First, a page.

Good Boss Wenceslas? (or just more ‘bah humbug’?)
If you have the chance to attend a carol service this Christmas, and to sing the carol Good King Wenceslas, then I encourage you to think about the story that it tells. Whilst it is the only Christmas carol that I know that makes absolutely no mention of the nativity, it merits being ‘up there’ because of its inspiring message: that helping the poor and disadvantaged will also help you in turn.
The question is whether this benevolent 10th century king of Bohemia is a good leadership example for modern business? The conventional wisdom is that business leaders need to be ‘hard headed’, avoiding time-and-money-wasting distractions. Of course, it’s this kind of thinking that puts initiatives like Corporate Social Responsibility, Sustainability, Community Engagement, Health and Safety, and the Environment, onto the back-burner.
So many bosses get this confused, ending up being caught with ‘acting tough in the interests of the business’ but trying to cover up the corporate self-interest with a veneer of do-gooding run by the marketing department. In truth it’s just more PR which others see through. These businesses and their ‘leaders’ end up looking false, lacking in integrity, and losing trust.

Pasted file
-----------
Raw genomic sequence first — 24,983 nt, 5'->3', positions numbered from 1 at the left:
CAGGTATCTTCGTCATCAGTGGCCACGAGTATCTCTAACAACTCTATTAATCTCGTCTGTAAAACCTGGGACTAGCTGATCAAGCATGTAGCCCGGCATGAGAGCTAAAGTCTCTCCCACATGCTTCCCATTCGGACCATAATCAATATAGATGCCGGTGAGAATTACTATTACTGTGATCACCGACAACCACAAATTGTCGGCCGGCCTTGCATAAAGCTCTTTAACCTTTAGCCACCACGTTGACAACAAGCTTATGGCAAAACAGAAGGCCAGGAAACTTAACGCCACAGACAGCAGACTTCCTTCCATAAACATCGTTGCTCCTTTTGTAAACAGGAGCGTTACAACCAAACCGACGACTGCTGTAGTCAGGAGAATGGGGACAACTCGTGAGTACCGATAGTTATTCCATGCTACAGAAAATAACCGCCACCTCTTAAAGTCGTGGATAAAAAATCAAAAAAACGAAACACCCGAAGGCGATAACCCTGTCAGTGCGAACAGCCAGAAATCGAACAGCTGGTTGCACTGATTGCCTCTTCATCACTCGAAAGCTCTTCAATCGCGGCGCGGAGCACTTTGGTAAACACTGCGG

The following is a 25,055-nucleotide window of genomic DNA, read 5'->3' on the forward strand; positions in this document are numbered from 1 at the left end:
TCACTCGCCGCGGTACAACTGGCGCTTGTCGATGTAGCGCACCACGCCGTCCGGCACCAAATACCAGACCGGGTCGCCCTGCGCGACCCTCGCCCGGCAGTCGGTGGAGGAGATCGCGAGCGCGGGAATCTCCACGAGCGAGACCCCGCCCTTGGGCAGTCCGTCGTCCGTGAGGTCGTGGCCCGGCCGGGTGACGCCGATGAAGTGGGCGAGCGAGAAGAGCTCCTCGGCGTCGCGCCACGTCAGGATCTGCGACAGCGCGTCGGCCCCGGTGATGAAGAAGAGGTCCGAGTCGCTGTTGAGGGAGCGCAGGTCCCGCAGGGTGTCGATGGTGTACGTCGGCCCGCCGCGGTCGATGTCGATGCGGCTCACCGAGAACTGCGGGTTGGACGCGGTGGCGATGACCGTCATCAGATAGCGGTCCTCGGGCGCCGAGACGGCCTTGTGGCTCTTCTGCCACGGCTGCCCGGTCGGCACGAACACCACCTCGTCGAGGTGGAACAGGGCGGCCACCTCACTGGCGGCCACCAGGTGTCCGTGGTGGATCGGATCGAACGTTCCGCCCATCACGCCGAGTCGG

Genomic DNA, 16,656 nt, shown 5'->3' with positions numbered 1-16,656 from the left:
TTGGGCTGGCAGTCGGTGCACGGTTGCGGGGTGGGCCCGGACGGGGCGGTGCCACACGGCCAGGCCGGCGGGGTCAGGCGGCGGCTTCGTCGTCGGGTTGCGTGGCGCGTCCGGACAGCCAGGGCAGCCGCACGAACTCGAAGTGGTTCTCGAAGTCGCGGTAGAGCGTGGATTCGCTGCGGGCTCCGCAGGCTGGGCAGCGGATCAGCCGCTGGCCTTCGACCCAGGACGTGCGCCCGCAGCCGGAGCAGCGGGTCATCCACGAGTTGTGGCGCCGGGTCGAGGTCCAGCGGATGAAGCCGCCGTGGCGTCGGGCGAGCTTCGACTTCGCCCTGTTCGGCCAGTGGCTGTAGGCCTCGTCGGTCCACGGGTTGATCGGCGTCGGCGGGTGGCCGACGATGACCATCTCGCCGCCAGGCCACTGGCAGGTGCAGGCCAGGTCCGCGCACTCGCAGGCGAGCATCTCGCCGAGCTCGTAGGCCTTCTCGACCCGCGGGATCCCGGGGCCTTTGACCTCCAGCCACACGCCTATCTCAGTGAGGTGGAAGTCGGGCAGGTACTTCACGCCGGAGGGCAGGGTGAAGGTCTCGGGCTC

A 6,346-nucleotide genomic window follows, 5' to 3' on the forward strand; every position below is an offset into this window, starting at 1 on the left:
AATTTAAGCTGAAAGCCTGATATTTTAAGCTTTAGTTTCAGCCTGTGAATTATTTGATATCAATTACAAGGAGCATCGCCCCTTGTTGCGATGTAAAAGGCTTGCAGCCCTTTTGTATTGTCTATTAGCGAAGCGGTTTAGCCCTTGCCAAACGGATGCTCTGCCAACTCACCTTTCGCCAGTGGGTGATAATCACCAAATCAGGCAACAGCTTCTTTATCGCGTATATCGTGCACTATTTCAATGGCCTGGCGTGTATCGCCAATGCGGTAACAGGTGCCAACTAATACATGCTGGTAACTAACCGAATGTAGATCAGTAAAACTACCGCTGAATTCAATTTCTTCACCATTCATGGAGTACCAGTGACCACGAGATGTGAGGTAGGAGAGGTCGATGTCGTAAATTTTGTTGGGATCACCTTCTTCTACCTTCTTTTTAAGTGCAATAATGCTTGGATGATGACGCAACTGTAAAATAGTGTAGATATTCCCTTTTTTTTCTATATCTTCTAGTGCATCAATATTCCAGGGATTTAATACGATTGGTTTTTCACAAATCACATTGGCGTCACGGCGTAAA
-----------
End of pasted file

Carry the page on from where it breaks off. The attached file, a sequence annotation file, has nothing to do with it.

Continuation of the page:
On the other hand, I encourage you to make your leadership style one of ‘hard-headed benevolence’. Let’s keep our integrity, admitting that the core purpose of business is to turn a decent profit, so that we can all make a living, and provide a return to the shareholders who have taken the risk to invest in the business. But at the same time, let’s openly recognise that businesses are owned by, run by, managed by, and serve customers, who are just people – human beings – who are driven and inspired by so much more than just the money.
In order for a business to succeed it needs to be trusted. Trusted so that customers and other partners keep coming back. Trusted so that the best people want to work for them. Trusted so that when there is a business disaster, they have the credibility to overcome. Trusted to take tough decisions, when needed.
That’s how businesses that do the right thing also succeed.